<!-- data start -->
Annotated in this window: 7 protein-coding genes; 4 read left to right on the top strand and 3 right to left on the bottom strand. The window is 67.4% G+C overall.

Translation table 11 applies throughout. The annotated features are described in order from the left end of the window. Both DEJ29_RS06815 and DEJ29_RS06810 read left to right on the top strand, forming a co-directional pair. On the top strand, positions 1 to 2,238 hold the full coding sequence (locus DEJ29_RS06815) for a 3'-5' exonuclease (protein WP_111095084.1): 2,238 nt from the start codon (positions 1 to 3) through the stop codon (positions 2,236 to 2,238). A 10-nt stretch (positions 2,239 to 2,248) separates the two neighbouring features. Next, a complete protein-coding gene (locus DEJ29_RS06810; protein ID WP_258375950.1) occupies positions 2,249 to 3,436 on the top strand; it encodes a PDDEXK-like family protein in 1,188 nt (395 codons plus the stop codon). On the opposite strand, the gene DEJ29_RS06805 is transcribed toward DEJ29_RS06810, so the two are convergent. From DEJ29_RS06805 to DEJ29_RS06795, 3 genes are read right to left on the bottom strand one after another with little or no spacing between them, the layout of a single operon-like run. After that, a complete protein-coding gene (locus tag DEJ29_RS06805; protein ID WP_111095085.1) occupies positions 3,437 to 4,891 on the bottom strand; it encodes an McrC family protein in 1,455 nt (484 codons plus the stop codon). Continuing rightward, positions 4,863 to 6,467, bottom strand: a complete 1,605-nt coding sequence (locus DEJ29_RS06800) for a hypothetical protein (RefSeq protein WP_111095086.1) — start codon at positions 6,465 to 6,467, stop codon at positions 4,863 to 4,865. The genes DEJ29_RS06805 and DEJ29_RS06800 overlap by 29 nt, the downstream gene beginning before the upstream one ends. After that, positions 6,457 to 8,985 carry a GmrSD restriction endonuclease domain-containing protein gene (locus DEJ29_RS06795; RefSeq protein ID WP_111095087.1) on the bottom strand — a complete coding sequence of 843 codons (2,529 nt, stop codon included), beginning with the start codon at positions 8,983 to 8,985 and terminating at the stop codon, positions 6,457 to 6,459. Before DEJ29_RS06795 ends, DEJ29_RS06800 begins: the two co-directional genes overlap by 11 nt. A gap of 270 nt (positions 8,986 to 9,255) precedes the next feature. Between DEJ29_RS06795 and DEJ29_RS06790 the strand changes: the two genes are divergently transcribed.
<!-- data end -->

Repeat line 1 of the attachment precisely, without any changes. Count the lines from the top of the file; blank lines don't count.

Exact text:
Annotated in this window: 7 protein-coding genes; 4 read left to right on the top strand and 3 right to left on the bottom strand. The window is 67.4% G+C overall.